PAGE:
The family said it will remember Kiersten’s quirky attitude, unique fashion sense and high energy. A middle child in a family of six children, Kiersten was nicknamed “Roo” at a young age because she always hopped around the house like a kangaroo, and they said she kept that same vibrancy until her last days.
They said Kiersten had a strong spirit and wasn’t afraid to be different or show her feelings; she was a person “full of infectious love,” prone to giving spontaneous hugs.
“We, as a family, are going to remember Roo when she was in her prime,” Bowers said. “Just her sweet smile. She was just bubbly, happy, willing to work . . . those sweet memories when she was in her prime and full of life.”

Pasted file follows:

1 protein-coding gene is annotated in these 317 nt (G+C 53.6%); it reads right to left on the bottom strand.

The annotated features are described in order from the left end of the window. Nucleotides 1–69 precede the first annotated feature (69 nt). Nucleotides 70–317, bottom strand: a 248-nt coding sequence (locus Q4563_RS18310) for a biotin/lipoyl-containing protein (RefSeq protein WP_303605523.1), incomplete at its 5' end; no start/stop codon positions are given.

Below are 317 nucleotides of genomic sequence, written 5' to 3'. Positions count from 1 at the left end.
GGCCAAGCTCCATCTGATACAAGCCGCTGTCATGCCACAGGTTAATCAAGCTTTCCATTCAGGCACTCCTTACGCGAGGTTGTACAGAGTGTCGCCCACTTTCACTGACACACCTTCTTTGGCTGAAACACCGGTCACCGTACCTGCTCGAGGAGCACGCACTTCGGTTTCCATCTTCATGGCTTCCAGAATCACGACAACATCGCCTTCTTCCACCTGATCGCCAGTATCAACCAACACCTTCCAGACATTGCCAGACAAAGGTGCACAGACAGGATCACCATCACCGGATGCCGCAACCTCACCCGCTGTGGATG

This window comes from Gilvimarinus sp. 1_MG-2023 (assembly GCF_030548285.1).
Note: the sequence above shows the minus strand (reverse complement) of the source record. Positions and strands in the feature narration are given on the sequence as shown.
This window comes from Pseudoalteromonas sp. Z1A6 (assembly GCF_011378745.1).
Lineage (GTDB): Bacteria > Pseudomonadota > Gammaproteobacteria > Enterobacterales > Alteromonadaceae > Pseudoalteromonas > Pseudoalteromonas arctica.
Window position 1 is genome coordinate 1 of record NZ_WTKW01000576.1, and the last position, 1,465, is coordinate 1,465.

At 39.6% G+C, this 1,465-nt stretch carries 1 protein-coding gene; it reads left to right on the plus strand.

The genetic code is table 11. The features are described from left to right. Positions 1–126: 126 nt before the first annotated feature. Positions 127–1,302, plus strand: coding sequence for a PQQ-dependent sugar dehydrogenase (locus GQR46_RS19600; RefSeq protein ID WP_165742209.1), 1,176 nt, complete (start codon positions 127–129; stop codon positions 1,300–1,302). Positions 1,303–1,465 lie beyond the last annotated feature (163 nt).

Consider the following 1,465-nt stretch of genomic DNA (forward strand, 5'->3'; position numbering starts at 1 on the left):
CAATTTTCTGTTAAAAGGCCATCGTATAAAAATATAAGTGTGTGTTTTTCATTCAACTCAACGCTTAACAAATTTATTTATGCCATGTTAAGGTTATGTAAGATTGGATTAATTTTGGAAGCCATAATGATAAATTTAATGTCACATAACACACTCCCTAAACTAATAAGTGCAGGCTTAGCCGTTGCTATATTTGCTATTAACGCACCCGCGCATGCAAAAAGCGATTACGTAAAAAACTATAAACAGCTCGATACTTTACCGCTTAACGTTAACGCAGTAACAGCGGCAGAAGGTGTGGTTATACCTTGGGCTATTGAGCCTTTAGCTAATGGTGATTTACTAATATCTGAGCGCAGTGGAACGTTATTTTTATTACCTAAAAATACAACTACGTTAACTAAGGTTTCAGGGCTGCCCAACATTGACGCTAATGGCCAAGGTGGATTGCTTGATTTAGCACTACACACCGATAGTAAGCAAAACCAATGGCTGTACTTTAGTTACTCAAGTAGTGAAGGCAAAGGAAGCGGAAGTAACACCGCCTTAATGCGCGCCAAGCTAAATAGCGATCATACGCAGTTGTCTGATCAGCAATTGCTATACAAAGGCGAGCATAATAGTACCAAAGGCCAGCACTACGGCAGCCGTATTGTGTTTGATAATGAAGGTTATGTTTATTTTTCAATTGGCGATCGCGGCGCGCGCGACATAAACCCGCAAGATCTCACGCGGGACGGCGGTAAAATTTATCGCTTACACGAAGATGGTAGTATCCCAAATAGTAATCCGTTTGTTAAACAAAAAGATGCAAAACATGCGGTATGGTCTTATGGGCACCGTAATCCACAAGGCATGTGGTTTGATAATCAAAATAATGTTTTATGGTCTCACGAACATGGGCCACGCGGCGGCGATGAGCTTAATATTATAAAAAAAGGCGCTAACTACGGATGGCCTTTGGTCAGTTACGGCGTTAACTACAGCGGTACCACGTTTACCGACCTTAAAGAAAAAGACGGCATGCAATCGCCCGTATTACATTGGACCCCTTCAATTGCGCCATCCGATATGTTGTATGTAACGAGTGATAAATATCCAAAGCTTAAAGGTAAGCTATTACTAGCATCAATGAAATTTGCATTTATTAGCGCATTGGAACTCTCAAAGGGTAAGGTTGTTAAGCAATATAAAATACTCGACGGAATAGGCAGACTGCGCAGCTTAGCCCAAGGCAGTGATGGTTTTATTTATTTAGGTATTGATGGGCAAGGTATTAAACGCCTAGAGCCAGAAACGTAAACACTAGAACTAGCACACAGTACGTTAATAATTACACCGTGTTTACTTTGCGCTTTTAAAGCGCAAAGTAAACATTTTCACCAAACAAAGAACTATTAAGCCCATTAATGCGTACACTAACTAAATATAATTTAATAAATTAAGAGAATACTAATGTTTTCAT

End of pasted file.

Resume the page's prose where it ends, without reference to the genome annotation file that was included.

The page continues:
She said Kiersten’s parents have shed a lot of tears but are comforted by their faith.
“They just know that she’s in a better place and we all believe we’ll all be together again someday and we’ll see her again and she’ll be in a happier state,” Bowers said.
A memorial service for Kiersten will be held at 10 a.m. today, July 2, at The Church of Jesus Christ of Latter-day Saints at 3979 Township Ave. in Simi. Interment will follow at Oakwood Memorial Park Cemetery in Chatsworth.
Where you can call for help
Ventura County Behavioral Health Crisis Team
•Children’s Intensive Response Team (children and adolescents under 21) (866) 431-2478
•Ventura County Crisis Team (adults 21 and older) (866) 998-2243
Crisis services are available 24 hours a day, seven days a week by phone throughout Ventura County.
National Suicide Prevention Lifeline
(800) 273-8255 (TALK) 24 hours a day, seven days a week